Anti-inflammatory effects of meloxicam are believed to be due to inhibition of prostaglandin synthetase (cylooxygenase), leading to the inhibition of prostaglandin synthesis. As prostaglandins sensitize pain receptors, inhibition of their synthesis may be associated with the analgesic and antipyretic effects of meloxicam.
Meloxicam is an nonsteroidal anti-inflammatory drug (NSAID) with analgesic and antipyretic properties. Prostaglandins are substances that contribute to inflammation of joints. Meloxicam inhibits prostaglandin synthetase (cylooxygenase 1 and 2) and leads to a decrease of the synthesis of prostaglandins, therefore, inflammation is reduced.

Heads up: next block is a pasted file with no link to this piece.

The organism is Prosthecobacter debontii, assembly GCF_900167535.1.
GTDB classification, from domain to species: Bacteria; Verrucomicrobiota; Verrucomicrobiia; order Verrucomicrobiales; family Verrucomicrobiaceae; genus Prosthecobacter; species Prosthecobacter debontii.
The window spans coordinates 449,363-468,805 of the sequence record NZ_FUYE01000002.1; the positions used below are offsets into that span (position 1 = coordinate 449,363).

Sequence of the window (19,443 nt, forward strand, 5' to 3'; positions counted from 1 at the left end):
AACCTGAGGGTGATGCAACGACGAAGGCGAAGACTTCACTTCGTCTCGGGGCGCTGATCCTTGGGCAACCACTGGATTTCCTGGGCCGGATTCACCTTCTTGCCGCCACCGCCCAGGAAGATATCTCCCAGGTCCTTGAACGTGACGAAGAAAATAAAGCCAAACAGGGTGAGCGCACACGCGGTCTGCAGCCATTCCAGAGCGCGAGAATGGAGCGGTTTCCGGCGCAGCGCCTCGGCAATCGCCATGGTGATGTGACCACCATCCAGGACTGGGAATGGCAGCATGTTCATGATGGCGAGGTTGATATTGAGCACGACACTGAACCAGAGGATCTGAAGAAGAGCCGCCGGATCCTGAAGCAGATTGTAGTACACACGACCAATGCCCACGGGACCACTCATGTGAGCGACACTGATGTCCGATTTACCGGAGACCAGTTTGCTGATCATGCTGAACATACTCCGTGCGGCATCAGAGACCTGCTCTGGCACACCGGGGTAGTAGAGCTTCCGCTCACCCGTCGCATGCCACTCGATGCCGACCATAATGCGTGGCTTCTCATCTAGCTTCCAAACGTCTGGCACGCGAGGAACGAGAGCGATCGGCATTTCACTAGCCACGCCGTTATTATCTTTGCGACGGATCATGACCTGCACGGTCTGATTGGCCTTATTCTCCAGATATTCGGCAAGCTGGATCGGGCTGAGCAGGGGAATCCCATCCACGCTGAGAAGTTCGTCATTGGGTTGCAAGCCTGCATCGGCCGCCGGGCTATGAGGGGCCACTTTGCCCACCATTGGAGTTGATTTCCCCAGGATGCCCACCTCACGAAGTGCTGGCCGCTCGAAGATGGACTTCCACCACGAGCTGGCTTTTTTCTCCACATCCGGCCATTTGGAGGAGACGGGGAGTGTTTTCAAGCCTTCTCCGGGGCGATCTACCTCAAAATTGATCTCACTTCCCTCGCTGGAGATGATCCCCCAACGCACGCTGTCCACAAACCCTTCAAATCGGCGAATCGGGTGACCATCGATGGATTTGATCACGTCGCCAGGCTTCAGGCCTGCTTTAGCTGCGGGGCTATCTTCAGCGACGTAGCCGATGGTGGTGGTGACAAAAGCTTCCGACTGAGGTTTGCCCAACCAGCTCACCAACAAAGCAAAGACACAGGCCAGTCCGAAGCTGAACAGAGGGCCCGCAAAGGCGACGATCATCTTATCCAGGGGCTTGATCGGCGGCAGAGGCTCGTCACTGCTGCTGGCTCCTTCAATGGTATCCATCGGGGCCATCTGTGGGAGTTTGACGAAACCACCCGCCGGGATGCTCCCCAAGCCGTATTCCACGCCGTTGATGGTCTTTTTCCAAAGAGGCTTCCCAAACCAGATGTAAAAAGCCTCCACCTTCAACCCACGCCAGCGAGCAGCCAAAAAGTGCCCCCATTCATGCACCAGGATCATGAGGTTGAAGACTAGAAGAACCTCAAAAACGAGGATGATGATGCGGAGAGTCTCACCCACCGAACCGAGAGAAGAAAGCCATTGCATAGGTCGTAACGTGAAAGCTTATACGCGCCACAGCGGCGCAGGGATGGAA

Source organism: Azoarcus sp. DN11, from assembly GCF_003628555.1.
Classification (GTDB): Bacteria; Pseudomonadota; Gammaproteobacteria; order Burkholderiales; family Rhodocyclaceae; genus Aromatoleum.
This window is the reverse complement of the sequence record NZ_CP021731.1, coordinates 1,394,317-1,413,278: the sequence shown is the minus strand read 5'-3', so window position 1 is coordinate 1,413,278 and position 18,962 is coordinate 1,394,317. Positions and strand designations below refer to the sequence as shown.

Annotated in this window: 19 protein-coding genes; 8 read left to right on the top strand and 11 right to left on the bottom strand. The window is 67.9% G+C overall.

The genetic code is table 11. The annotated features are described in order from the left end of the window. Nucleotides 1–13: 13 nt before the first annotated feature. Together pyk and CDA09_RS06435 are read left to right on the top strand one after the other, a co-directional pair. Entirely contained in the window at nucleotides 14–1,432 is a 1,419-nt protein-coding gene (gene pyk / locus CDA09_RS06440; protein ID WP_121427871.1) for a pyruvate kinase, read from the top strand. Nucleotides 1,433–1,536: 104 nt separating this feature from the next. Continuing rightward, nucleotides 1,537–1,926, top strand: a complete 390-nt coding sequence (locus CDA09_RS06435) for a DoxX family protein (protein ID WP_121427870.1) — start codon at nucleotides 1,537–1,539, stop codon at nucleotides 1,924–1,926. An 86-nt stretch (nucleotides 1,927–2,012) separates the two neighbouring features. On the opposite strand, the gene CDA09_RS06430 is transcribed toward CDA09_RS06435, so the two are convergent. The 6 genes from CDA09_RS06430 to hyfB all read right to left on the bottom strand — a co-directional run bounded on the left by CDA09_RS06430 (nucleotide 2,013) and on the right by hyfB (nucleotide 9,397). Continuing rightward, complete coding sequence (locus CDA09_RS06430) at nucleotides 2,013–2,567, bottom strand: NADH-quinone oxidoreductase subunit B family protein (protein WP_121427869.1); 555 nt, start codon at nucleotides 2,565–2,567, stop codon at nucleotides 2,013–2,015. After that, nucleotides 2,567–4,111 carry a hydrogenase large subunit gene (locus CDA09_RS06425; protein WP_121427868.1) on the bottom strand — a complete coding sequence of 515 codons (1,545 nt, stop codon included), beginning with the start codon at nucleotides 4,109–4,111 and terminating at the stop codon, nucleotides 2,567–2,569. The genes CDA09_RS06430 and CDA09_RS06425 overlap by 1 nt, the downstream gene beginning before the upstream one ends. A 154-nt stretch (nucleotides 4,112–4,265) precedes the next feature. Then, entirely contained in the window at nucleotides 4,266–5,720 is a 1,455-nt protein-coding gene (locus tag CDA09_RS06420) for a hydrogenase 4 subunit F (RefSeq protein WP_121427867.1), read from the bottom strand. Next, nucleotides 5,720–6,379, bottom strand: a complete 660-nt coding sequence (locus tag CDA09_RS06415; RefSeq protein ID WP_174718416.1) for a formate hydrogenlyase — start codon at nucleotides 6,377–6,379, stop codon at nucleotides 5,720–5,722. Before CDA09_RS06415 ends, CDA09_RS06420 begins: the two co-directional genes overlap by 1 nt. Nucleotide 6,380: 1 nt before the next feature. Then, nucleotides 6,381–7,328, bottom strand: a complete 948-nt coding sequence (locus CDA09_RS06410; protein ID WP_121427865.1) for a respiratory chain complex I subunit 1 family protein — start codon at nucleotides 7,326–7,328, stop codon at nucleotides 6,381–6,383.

Meloxicam is almost completely metabolized into inactive metabolites by the cytochrome P450 (CYP450) isozymes. CYP2C9 is primarily responsible for metabolism of meloxicam while CYP3A4 plays a minor role. An intermediate metabolite, 5'-hydroxymethyl meloxicam, is further metabolized to 5'-carboxy meloxicam, the major metabolite. Peroxidase activity is thought to produce the two other inactive metabolites of meloxicam.
LD50, Acute: 84 mg/kg (Rat); Oral 470 mg/kg (Mouse); Oral 320 mg/kg (Rabbit)